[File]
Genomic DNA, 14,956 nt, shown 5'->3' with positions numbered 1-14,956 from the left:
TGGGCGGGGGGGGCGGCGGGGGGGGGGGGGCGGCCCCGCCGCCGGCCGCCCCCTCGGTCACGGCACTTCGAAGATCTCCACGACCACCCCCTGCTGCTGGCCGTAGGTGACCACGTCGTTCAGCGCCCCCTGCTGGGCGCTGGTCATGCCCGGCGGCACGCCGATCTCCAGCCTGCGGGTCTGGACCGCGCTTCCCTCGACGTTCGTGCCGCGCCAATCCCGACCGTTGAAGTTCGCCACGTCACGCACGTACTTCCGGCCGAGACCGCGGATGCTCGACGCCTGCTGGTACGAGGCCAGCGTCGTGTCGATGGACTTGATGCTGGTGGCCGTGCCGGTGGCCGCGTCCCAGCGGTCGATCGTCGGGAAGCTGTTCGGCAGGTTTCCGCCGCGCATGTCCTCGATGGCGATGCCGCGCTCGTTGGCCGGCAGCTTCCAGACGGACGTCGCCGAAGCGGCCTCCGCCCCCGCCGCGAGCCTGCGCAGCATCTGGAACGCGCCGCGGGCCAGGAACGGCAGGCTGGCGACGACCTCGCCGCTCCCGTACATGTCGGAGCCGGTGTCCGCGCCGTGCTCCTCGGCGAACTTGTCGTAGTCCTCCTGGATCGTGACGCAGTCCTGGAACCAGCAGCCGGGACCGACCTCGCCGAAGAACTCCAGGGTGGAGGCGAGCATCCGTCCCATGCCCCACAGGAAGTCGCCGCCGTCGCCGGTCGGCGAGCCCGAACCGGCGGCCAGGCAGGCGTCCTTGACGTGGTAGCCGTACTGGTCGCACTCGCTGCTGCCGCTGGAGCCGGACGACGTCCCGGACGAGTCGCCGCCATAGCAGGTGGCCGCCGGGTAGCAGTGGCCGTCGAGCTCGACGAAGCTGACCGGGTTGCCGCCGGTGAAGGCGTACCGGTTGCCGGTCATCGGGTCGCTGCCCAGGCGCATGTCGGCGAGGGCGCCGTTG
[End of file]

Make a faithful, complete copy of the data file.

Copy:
Genomic DNA, 14,956 nt, shown 5'->3' with positions numbered 1-14,956 from the left:
TGGGCGGGGGGGGCGGCGGGGGGGGGGGGGCGGCCCCGCCGCCGGCCGCCCCCTCGGTCACGGCACTTCGAAGATCTCCACGACCACCCCCTGCTGCTGGCCGTAGGTGACCACGTCGTTCAGCGCCCCCTGCTGGGCGCTGGTCATGCCCGGCGGCACGCCGATCTCCAGCCTGCGGGTCTGGACCGCGCTTCCCTCGACGTTCGTGCCGCGCCAATCCCGACCGTTGAAGTTCGCCACGTCACGCACGTACTTCCGGCCGAGACCGCGGATGCTCGACGCCTGCTGGTACGAGGCCAGCGTCGTGTCGATGGACTTGATGCTGGTGGCCGTGCCGGTGGCCGCGTCCCAGCGGTCGATCGTCGGGAAGCTGTTCGGCAGGTTTCCGCCGCGCATGTCCTCGATGGCGATGCCGCGCTCGTTGGCCGGCAGCTTCCAGACGGACGTCGCCGAAGCGGCCTCCGCCCCCGCCGCGAGCCTGCGCAGCATCTGGAACGCGCCGCGGGCCAGGAACGGCAGGCTGGCGACGACCTCGCCGCTCCCGTACATGTCGGAGCCGGTGTCCGCGCCGTGCTCCTCGGCGAACTTGTCGTAGTCCTCCTGGATCGTGACGCAGTCCTGGAACCAGCAGCCGGGACCGACCTCGCCGAAGAACTCCAGGGTGGAGGCGAGCATCCGTCCCATGCCCCACAGGAAGTCGCCGCCGTCGCCGGTCGGCGAGCCCGAACCGGCGGCCAGGCAGGCGTCCTTGACGTGGTAGCCGTACTGGTCGCACTCGCTGCTGCCGCTGGAGCCGGACGACGTCCCGGACGAGTCGCCGCCATAGCAGGTGGCCGCCGGGTAGCAGTGGCCGTCGAGCTCGACGAAGCTGACCGGGTTGCCGCCGGTGAAGGCGTACCGGTTGCCGGTCATCGGGTCGCTGCCCAGGCGCATGTCGGCGAGGGCGCCGTTG